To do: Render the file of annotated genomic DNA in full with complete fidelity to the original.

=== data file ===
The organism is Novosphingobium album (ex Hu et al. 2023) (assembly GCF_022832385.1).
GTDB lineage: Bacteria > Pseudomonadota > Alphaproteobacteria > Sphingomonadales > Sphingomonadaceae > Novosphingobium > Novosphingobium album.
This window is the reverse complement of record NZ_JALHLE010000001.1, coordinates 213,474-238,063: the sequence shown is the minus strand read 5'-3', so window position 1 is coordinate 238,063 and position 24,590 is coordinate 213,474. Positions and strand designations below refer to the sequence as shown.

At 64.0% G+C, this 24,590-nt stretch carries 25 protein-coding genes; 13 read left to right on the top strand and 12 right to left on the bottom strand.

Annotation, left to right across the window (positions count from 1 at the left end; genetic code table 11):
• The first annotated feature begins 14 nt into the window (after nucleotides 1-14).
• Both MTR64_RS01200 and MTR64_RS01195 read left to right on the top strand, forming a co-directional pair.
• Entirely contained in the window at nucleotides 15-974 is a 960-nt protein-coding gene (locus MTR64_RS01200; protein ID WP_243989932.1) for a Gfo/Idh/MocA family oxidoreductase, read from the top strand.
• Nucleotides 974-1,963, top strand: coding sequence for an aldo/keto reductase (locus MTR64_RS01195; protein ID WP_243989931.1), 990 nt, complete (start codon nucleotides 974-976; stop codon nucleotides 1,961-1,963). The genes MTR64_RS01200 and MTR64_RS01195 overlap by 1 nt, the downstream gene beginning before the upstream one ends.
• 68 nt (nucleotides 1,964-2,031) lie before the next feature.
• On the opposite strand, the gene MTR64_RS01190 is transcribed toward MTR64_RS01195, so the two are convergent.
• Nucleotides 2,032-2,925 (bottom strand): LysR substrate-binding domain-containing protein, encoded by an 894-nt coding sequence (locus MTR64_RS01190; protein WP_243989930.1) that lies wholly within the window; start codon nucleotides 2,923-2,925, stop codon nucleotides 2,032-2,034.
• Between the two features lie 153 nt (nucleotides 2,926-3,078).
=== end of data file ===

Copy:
The organism is Novosphingobium album (ex Hu et al. 2023) (assembly GCF_022832385.1).
GTDB lineage: Bacteria > Pseudomonadota > Alphaproteobacteria > Sphingomonadales > Sphingomonadaceae > Novosphingobium > Novosphingobium album.
This window is the reverse complement of record NZ_JALHLE010000001.1, coordinates 213,474-238,063: the sequence shown is the minus strand read 5'-3', so window position 1 is coordinate 238,063 and position 24,590 is coordinate 213,474. Positions and strand designations below refer to the sequence as shown.

At 64.0% G+C, this 24,590-nt stretch carries 25 protein-coding genes; 13 read left to right on the top strand and 12 right to left on the bottom strand.

Annotation, left to right across the window (positions count from 1 at the left end; genetic code table 11):
• The first annotated feature begins 14 nt into the window (after nucleotides 1-14).
• Both MTR64_RS01200 and MTR64_RS01195 read left to right on the top strand, forming a co-directional pair.
• Entirely contained in the window at nucleotides 15-974 is a 960-nt protein-coding gene (locus MTR64_RS01200; protein ID WP_243989932.1) for a Gfo/Idh/MocA family oxidoreductase, read from the top strand.
• Nucleotides 974-1,963, top strand: coding sequence for an aldo/keto reductase (locus MTR64_RS01195; protein ID WP_243989931.1), 990 nt, complete (start codon nucleotides 974-976; stop codon nucleotides 1,961-1,963). The genes MTR64_RS01200 and MTR64_RS01195 overlap by 1 nt, the downstream gene beginning before the upstream one ends.
• 68 nt (nucleotides 1,964-2,031) lie before the next feature.
• On the opposite strand, the gene MTR64_RS01190 is transcribed toward MTR64_RS01195, so the two are convergent.
• Nucleotides 2,032-2,925 (bottom strand): LysR substrate-binding domain-containing protein, encoded by an 894-nt coding sequence (locus MTR64_RS01190; protein WP_243989930.1) that lies wholly within the window; start codon nucleotides 2,923-2,925, stop codon nucleotides 2,032-2,034.
• Between the two features lie 153 nt (nucleotides 2,926-3,078).